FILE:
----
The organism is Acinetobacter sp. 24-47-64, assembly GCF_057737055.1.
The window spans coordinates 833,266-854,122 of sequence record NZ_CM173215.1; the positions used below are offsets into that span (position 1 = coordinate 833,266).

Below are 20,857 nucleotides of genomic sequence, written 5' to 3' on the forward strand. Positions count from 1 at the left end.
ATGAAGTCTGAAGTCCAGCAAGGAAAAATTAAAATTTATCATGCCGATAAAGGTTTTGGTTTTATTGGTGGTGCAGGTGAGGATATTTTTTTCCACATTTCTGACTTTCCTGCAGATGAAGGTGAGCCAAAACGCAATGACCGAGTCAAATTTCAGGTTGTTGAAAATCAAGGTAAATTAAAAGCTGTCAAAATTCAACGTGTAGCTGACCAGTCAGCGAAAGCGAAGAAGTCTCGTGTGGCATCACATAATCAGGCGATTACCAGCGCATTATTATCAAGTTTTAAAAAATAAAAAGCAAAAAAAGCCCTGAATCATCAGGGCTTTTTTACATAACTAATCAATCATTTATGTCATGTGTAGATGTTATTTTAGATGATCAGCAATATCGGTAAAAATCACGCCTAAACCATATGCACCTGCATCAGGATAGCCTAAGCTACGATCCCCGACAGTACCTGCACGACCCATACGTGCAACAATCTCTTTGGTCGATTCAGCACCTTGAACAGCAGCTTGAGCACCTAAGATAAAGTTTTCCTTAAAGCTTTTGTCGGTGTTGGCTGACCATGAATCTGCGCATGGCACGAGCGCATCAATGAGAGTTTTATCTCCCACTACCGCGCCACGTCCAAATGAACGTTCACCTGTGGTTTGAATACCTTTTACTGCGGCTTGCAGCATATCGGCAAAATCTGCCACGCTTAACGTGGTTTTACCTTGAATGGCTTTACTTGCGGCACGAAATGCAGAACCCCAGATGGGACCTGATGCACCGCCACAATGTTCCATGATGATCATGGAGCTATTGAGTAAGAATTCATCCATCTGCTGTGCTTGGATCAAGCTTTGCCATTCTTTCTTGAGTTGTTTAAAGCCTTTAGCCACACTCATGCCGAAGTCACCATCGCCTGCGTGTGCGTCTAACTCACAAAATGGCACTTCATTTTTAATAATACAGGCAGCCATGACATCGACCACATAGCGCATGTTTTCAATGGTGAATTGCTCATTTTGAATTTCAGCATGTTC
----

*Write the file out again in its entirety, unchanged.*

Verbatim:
The organism is Acinetobacter sp. 24-47-64, assembly GCF_057737055.1.
The window spans coordinates 833,266-854,122 of sequence record NZ_CM173215.1; the positions used below are offsets into that span (position 1 = coordinate 833,266).

Below are 20,857 nucleotides of genomic sequence, written 5' to 3' on the forward strand. Positions count from 1 at the left end.
ATGAAGTCTGAAGTCCAGCAAGGAAAAATTAAAATTTATCATGCCGATAAAGGTTTTGGTTTTATTGGTGGTGCAGGTGAGGATATTTTTTTCCACATTTCTGACTTTCCTGCAGATGAAGGTGAGCCAAAACGCAATGACCGAGTCAAATTTCAGGTTGTTGAAAATCAAGGTAAATTAAAAGCTGTCAAAATTCAACGTGTAGCTGACCAGTCAGCGAAAGCGAAGAAGTCTCGTGTGGCATCACATAATCAGGCGATTACCAGCGCATTATTATCAAGTTTTAAAAAATAAAAAGCAAAAAAAGCCCTGAATCATCAGGGCTTTTTTACATAACTAATCAATCATTTATGTCATGTGTAGATGTTATTTTAGATGATCAGCAATATCGGTAAAAATCACGCCTAAACCATATGCACCTGCATCAGGATAGCCTAAGCTACGATCCCCGACAGTACCTGCACGACCCATACGTGCAACAATCTCTTTGGTCGATTCAGCACCTTGAACAGCAGCTTGAGCACCTAAGATAAAGTTTTCCTTAAAGCTTTTGTCGGTGTTGGCTGACCATGAATCTGCGCATGGCACGAGCGCATCAATGAGAGTTTTATCTCCCACTACCGCGCCACGTCCAAATGAACGTTCACCTGTGGTTTGAATACCTTTTACTGCGGCTTGCAGCATATCGGCAAAATCTGCCACGCTTAACGTGGTTTTACCTTGAATGGCTTTACTTGCGGCACGAAATGCAGAACCCCAGATGGGACCTGATGCACCGCCACAATGTTCCATGATGATCATGGAGCTATTGAGTAAGAATTCATCCATCTGCTGTGCTTGGATCAAGCTTTGCCATTCTTTCTTGAGTTGTTTAAAGCCTTTAGCCACACTCATGCCGAAGTCACCATCGCCTGCGTGTGCGTCTAACTCACAAAATGGCACTTCATTTTTAATAATACAGGCAGCCATGACATCGACCACATAGCGCATGTTTTCAATGGTGAATTGCTCATTTTGAATTTCAGCATGTTC